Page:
The government says the tax hike will help pay for £39bn more spending on health and social care over the next three years.

Millions of workers will begin paying higher National Insurance contributions from today as part of a plan to raise billions for the NHS and social care.

The 1.25 percentage point increase, first announced last autumn, is being introduced despite pressure for it to be put off given wider cost of living pressures – with energy, fuel and food bills all rising.

It means annual earnings above £9,880 will be liable for 13.25% NI contributions. Above a higher threshold of £50,270, the rate will be 3.25%.

Employers also pay National Insurance – and that rate is going up by 1.25 percentage points too.

Critics call it a tax on jobs and warn that it may result in companies having to raise prices or squeeze wages.

Those will see the threshold for starting to pay NI rise from £9,880 to £12,570 from July.

The Institute for Fiscal Studies (IFS) calculates that, taking the rate hike and threshold increase together, it will mean a fall in the National Insurance bill for those earning less than £35,000 for the 2022/23 tax year compared to the previous year.

Those earning more than £35,000 will pay more, the IFS calculates.

The government says that its policy will mean £39bn being invested in health and social care over the next three years.

It points to the need to tackle the NHS waiting list, which is above six million and expected to rise further because of a backlog of patients who were reluctant to seek treatment during the pandemic.

The new tax levy is also designed to help make social care more affordable.

Lifetime care costs will be capped at £86,000 from October next year.

There will also be a change in the assessment of individual assets people have to be eligible for help with care costs.

Currently, only those with assets of less than £23,250 receive help. This will go up to £100,000, also from October next year.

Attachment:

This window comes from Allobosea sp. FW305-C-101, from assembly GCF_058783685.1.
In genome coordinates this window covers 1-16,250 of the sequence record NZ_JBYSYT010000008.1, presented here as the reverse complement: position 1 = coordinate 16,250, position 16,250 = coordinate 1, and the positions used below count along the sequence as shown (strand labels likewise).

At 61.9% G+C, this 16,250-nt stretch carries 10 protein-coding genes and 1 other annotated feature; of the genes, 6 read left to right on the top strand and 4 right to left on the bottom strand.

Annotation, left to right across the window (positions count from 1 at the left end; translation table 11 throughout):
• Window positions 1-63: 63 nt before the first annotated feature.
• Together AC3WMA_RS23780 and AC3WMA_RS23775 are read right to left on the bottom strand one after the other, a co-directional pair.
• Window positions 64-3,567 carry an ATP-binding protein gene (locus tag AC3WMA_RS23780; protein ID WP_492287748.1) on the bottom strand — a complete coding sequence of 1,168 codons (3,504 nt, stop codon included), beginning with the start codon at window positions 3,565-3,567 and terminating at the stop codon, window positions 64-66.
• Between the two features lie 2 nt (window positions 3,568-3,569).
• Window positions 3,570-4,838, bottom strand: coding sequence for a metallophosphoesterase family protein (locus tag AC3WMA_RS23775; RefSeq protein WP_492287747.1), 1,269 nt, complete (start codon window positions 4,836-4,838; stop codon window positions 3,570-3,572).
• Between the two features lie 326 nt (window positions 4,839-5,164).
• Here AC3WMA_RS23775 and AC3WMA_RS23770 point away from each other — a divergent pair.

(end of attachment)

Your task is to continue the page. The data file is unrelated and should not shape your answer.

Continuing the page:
Prime Minister Boris Johnson said the levy was the “necessary, fair and responsible next step, providing our health and care system with the long term funding it needs as we recover from the pandemic”.

Chancellor Rishi Sunak said: “This government will not shy away from the difficult decisions we need to take to fix our social care system and slash NHS waiting times.”

The Conservative 2019 election manifesto pledged “not to raise the rates of income tax, national insurance or VAT” but it has been argued that the promise was made before the pandemic.

The Office for Budget Responsibility (OBR) now forecasts that the overall tax burden as a proportion of GDP will by 2026/27 rise to its highest level since the late 1940s.

Speaking to Sky News on Wednesday, Health Secretary Sajid Javid also defended the move.

“All of the funding raised from it is going to go towards the extra £39 billion we are going to put in over the next three years to health and social care.

“It’s going to pay in the NHS for activity levels that are some 130% of pre-pandemic, it’s going to be nine million more scans, tests and procedures, meaning people will get seen a lot earlier.

“Why is any of this necessary, whether it is for health or social care? It’s because of the impact of the pandemic. We know it is unprecedented. It has been the biggest challenge in our lifetime.

“The impact of that is going to continue for many years.”

 

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